Mentions: To characterize the nature of the representations from the two languages accessed during speech production in bilingual individuals, the present study manipulated phonological priming in the first and second languages independently. In experiment 1, Chinese–English proficient bilinguals were engaged in a rhyming judgment task in which they had to decide whether the English name of the target picture rhymed with that of a picture prime. Pairs of pictures from four conditions were presented randomly: semantically related, semantically unrelated but rhyming in English, and semantically unrelated but rhyming in Chinese, and semantically unrelated but rhyming in neither English or Chinese (Figure 1). We avoided artificial effects by facial movements on ERPs during overt speech, and also enabled measurement of activity in a late time window (i.e., 600  ms+) by engaging participant in a task only requiring button presses. However, this relied on the assumption that rhyming judgment required phonological access to the name of the picture.

Bottom Line: Surprisingly, however, sound repetitions in Chinese elicited significant priming effects even when the rhyming task was performed in English.This cross-language priming effect was delayed by ∼200  ms as compared to the within-language effect and was asymmetric, since there was no priming effect of sound repetitions in English when participants were asked to make rhyming judgments in Chinese.These results demonstrate that second language production hinders, but does not seal off, activation of the first language, whereas native language production appears immune to competition from the second language.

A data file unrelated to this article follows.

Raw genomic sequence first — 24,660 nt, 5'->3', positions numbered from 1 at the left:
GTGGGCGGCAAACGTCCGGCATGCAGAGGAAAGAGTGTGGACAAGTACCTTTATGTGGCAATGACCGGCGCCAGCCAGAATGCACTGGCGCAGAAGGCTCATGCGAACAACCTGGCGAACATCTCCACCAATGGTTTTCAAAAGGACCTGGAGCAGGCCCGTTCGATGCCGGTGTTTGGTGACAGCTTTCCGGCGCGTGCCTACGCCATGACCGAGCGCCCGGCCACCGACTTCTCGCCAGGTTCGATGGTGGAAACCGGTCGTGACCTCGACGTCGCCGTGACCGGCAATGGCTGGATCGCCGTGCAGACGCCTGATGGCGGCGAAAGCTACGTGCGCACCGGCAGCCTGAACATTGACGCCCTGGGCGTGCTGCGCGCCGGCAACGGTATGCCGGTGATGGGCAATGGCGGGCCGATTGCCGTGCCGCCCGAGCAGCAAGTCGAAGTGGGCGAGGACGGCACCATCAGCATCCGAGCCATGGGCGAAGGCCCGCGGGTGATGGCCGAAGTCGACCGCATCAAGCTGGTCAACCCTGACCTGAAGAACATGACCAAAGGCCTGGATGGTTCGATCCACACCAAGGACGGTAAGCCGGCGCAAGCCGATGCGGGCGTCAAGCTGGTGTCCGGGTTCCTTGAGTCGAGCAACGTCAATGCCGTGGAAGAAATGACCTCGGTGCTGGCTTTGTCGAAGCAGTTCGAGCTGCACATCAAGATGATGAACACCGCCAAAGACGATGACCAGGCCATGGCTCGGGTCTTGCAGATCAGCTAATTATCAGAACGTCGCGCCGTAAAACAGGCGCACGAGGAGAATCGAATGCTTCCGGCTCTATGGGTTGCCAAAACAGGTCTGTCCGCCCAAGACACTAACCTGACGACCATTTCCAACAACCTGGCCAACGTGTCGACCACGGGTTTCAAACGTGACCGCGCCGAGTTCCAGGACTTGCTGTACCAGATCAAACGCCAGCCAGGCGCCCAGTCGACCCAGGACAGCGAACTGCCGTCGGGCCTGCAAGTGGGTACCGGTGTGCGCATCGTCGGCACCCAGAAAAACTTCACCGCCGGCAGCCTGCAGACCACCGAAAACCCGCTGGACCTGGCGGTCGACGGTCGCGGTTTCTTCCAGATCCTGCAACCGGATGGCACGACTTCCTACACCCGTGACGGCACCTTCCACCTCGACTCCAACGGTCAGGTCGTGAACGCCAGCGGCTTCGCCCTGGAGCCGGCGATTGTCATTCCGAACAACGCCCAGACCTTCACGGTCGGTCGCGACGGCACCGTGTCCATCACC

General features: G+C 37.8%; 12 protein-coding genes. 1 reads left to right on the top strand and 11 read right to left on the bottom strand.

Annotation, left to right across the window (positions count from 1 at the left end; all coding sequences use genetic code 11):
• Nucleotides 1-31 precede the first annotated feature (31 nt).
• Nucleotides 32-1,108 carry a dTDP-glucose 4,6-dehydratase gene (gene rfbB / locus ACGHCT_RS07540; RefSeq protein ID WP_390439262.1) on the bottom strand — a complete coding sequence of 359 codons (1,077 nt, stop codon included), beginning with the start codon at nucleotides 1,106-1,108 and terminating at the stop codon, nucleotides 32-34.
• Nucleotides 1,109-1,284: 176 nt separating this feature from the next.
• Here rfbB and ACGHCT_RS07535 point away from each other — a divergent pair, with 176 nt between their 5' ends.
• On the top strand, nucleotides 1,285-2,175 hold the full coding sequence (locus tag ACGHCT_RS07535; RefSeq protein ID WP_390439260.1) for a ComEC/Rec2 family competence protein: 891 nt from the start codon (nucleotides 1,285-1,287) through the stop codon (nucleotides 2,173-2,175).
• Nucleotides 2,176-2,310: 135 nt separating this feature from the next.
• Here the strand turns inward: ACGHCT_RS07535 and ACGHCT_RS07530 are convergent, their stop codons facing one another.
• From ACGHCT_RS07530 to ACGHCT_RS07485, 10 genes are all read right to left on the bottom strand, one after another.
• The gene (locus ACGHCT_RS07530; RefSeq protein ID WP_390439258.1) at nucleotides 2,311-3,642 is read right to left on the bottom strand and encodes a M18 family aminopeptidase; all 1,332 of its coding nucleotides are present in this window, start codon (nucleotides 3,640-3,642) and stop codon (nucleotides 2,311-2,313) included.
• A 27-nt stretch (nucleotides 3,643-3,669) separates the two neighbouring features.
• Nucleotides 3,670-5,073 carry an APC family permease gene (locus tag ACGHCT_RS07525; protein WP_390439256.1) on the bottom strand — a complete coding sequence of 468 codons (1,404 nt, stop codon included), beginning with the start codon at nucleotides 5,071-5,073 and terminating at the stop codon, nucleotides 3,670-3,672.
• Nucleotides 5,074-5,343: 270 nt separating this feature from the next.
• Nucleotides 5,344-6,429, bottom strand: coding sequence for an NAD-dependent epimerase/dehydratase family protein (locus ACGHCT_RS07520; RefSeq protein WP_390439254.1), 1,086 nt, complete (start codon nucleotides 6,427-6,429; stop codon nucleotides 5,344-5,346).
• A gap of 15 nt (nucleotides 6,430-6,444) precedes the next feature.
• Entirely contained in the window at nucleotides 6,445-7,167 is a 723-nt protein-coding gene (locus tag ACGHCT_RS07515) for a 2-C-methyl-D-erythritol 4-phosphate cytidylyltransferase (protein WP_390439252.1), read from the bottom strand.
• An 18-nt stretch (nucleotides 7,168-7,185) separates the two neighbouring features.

View Article: PubMed Central - PubMed

Affiliation: School of Psychology, Bangor University Bangor, UK.

ABSTRACT
It has been debated how bilinguals select the intended language and prevent interference from the unintended language when speaking. Here, we studied the nature of the mental representations accessed by late fluent bilinguals during a rhyming judgment task relying on covert speech production. We recorded event-related brain potentials in Chinese-English bilinguals and monolingual speakers of English while they indicated whether the names of pictures presented on a screen rhymed.  Whether bilingual participants focussed on rhyming selectively in English or Chinese, we found a significant priming effect of language-specific sound repetition. Surprisingly, however, sound repetitions in Chinese elicited significant priming effects even when the rhyming task was performed in English. This cross-language priming effect was delayed by ∼200  ms as compared to the within-language effect and was asymmetric, since there was no priming effect of sound repetitions in English when participants were asked to make rhyming judgments in Chinese. These results demonstrate that second language production hinders, but does not seal off, activation of the first language, whereas native language production appears immune to competition from the second language.

No MeSH data available.


Related in: MedlinePlus